Thursday, May 30, 2013

* God's Geico: Sky Insurance?




“All of humanity's problems stem from man's inability to sit quietly in a room alone.”   Blaise Pascal, Pensées



 
 

 
OP-ED GUEST COLUMNIST

Belief Is the Least Part of Faith

By T. M. LUHRMANN
Published: May 29, 2013 
T. M. Luhrmann, a professor of anthropology at Stanford and the author of “When God Talks Back: Understanding the American Evangelical Relationship With God,” is a guest columnist.

One devout woman said in a prayer group one evening: “I don’t believe it, but I’m sticking to it. That’s my definition of faith.”
It was a flippant, off-the-cuff remark, but also a modern-day version of Pascal’s wager: in the face of her uncertainty about God’s existence, she decided that she was better off behaving as if God were real. She chose to foreground the practical issue of how to experience the world as if she was loved by a loving God and to put to one side her intellectual puzzling over whether and in what way the invisible agent was really there.




Celestial Certainty?

An article in the op-ed section of today’s New York Times by anthropologist T.M. Luhrman  refers to “Pascal’s wager” which turns faith into a kind of insurance policy:  Better “Believe”---just in case.

It reminds me of my Uncle Walter who was a heller most of his life and managed to be on-his-feet and out of a doctor’s care until 87 when suddenly diagnosed with stomach cancer, subsequently eviscerated at Yale-New Haven Hospital, then  shipped off to die at a rest-home in Cheshire five minutes from our home.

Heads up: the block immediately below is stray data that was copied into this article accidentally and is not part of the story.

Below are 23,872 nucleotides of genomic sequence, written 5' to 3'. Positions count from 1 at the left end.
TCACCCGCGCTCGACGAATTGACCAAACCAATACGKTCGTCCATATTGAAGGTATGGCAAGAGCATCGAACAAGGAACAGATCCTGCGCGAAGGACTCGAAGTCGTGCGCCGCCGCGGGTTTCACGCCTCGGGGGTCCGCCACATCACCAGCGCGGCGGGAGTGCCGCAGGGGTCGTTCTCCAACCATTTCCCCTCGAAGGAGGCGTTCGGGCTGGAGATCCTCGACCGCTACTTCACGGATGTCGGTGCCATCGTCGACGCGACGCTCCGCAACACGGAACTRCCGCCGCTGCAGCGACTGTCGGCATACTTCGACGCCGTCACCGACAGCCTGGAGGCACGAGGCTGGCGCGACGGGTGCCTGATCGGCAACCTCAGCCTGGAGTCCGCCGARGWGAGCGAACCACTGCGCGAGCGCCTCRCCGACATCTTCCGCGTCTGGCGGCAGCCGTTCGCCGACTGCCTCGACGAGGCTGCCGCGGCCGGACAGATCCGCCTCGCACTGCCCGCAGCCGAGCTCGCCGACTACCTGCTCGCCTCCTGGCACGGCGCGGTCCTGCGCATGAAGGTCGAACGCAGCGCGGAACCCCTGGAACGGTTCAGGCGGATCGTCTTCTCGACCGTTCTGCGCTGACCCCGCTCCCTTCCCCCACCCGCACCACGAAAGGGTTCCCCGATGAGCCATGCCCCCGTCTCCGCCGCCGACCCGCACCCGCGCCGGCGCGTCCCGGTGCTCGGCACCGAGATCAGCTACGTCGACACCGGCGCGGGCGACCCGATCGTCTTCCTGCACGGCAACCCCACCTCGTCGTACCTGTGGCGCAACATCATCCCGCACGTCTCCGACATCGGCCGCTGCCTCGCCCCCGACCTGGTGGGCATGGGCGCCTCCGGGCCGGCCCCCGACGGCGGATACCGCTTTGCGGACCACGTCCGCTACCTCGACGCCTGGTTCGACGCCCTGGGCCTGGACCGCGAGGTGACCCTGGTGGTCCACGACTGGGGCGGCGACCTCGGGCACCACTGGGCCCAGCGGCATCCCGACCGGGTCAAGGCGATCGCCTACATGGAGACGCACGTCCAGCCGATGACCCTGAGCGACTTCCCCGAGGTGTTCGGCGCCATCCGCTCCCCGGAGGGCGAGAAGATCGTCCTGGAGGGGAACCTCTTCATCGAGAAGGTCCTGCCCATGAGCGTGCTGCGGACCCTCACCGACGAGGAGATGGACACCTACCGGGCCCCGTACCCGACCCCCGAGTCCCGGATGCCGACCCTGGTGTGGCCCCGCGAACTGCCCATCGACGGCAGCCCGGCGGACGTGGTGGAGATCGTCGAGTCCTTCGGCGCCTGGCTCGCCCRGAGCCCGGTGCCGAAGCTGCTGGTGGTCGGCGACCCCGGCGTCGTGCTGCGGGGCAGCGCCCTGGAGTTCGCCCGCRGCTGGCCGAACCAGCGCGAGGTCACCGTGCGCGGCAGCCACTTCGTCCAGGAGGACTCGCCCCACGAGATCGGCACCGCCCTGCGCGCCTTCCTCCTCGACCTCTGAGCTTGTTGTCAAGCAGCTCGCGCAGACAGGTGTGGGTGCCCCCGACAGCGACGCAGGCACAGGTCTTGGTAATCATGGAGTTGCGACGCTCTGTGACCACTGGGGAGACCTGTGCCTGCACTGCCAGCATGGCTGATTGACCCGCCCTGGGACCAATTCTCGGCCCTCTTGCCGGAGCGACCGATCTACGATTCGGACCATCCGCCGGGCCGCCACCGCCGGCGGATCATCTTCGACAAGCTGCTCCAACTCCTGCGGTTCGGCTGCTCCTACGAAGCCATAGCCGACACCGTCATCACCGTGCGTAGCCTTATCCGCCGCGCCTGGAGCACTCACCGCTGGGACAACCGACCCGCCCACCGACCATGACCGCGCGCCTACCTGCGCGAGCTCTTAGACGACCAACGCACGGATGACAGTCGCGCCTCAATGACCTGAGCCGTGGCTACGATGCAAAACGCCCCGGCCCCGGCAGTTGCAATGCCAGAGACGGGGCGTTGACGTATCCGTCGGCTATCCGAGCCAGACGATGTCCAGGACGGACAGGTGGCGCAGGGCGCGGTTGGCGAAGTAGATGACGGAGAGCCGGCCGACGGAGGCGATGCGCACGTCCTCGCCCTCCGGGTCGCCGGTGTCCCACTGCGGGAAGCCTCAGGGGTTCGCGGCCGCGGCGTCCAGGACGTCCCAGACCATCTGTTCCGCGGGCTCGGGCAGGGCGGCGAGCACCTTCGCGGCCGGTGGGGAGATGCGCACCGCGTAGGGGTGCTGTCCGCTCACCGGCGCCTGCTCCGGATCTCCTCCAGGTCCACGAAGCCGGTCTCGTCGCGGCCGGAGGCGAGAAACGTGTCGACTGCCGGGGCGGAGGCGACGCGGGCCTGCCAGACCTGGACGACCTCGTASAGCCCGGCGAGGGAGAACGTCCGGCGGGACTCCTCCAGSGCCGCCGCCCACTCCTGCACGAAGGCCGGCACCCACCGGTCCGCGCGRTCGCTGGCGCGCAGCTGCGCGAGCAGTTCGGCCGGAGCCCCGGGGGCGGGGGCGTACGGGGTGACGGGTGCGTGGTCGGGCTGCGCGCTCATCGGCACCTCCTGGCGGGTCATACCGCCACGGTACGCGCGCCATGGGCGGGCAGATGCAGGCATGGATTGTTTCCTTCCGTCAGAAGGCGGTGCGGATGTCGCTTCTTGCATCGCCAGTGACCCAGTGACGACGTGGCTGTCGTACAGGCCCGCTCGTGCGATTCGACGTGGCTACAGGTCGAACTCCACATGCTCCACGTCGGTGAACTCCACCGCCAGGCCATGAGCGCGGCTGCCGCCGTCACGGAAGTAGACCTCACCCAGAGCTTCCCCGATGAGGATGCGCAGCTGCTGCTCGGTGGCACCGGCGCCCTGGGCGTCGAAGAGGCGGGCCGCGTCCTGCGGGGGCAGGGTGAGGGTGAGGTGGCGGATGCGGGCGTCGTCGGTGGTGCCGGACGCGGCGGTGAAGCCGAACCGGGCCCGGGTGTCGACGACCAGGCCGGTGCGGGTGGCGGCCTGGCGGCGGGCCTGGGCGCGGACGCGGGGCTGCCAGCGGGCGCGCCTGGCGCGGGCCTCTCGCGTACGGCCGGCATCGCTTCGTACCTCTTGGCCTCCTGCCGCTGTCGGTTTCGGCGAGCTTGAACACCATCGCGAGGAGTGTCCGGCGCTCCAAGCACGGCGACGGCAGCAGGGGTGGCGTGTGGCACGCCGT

I’d visit him there  and in one memorable encounter when he was in bed, a patient in her eighties stuck her head in his doorway and he shouted at her, “I know what you want; get out of here.”  (Even morphine couldn't mellow Uncle Walter.)

He was clearly not referring to the woman’s search for spiritual pleasure or a cribbage companion.

 It seemed kind of comical to me at age 18, fifty years ago, that these two wrinkle-bags in a rest-home were making (and rejecting) a pass at each other! 

Actually, my uncle, who had Native American blood in him, was remarkably wrinkle free and still had color in his hair at 87, probably the reason he was being hustled.

When Uncle Walter died a few weeks later my mother ( a black Protestant) told me that  a priest had come in and converted him---(a lifelong church hater) ---to Roman Catholicism. 

I can just imagine my Uncle Walter  mumbling to himself, "What the hell, I might as well."

My Uncle Walter as a young man. 


He'd made a last-minute version of Pascal’s Wager: Better Buy Sky Insurance.

I prefer a different  quote from Pascal blazing across the centuries:



“All of humanity's problems stem from man's inability to sit quietly in a room alone.



So I graft my preferred Pascal quote to one by Voltaire in Candide (himself a lifelong doubter and scoffer) :   “Il faut cultiver notre jardin”  ---It is necessary to cultivate your garden.

That at least gets you outdoors. 

Or if the garden is metaphorical and represents one's talents, it at least involves you with other people.

So  try this as a motto for life:

Sit quietly in your “garden,” pulling weeds and enriching the soil, but involve others in your harvest.


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